So, let us try to approach this Feast with this awareness. It is a joyful event. Fellow citizens of the Saints, family members of God, want to participate in the Solemnity with them because they are friends, they are not supermen. They are our friends and we want to work and pray with them; we want to rejoice and weep with them, and as we carry on walking, we will find ourselves where they are, building the New Creation all together.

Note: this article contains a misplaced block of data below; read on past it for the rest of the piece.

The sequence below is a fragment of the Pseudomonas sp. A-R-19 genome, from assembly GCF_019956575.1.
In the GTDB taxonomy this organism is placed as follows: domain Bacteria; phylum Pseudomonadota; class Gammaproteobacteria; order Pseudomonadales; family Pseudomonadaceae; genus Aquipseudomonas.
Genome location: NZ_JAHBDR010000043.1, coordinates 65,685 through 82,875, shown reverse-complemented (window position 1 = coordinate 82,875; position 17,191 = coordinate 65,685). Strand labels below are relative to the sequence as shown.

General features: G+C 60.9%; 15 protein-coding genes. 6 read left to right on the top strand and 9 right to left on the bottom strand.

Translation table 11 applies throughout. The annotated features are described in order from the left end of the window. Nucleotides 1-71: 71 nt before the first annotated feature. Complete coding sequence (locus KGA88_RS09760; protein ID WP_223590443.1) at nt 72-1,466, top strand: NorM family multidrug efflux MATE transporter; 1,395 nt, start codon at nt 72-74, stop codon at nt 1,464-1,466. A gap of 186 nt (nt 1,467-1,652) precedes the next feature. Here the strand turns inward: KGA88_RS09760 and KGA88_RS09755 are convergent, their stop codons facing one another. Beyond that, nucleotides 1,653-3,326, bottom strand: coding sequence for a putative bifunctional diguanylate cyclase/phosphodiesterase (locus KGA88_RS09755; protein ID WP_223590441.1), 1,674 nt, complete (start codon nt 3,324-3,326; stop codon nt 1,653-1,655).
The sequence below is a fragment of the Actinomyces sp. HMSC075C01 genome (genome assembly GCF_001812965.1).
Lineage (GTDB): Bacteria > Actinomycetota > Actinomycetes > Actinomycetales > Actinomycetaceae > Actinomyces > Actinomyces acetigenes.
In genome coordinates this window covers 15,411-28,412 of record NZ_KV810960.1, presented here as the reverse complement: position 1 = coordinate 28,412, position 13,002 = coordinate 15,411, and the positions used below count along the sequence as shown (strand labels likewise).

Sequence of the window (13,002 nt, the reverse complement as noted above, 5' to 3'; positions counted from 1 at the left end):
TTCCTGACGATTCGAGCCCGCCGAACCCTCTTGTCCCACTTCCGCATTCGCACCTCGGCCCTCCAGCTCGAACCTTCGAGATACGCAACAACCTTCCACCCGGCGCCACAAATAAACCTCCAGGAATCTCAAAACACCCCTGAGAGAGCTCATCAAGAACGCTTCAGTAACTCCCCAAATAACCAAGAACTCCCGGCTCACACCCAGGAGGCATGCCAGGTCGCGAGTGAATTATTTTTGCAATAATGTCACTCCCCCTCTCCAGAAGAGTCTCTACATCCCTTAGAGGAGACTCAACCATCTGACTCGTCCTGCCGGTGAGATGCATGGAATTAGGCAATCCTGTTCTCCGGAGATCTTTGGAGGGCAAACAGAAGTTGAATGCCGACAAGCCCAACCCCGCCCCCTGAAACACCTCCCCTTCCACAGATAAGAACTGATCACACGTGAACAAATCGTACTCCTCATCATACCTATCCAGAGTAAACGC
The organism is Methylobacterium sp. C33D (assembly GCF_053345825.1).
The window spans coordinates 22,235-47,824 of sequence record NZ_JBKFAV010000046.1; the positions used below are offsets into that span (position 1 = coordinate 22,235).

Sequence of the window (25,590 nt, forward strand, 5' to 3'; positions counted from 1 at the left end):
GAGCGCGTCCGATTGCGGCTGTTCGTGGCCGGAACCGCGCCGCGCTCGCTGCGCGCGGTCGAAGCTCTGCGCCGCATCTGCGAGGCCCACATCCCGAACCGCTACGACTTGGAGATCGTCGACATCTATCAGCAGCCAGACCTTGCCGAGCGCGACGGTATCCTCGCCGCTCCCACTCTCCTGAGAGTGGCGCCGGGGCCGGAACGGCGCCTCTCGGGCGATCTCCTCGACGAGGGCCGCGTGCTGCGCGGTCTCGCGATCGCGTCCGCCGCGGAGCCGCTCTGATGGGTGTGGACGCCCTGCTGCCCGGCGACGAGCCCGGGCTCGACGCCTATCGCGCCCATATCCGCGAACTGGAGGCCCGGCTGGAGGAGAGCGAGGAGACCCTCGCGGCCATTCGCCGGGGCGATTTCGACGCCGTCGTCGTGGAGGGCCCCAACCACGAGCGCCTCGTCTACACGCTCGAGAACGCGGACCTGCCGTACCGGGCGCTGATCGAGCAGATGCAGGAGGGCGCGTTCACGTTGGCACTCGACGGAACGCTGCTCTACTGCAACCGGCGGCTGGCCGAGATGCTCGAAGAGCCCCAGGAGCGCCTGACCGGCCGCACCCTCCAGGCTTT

I wish everyone good preparation and the joy of feeling like saints among Saints.
God bless you, in the name of the Father, and of the Son, and of the Holy Spirit.
 He speaks about Baptism in the Holy Spirit and Fire as explained in the book of S. Caterina, “Beyond the Great Barrier”, Chap. 7, Luci dell’Esodo, 2008, available at https://www.lucidellesodo.it/en/
 See Eph 2,19
 In Italian folklore, Befana is a an old woman or a witch who delivers presents to children the night before Epiphany.
 See Deut 6, 5; Mt 12, 30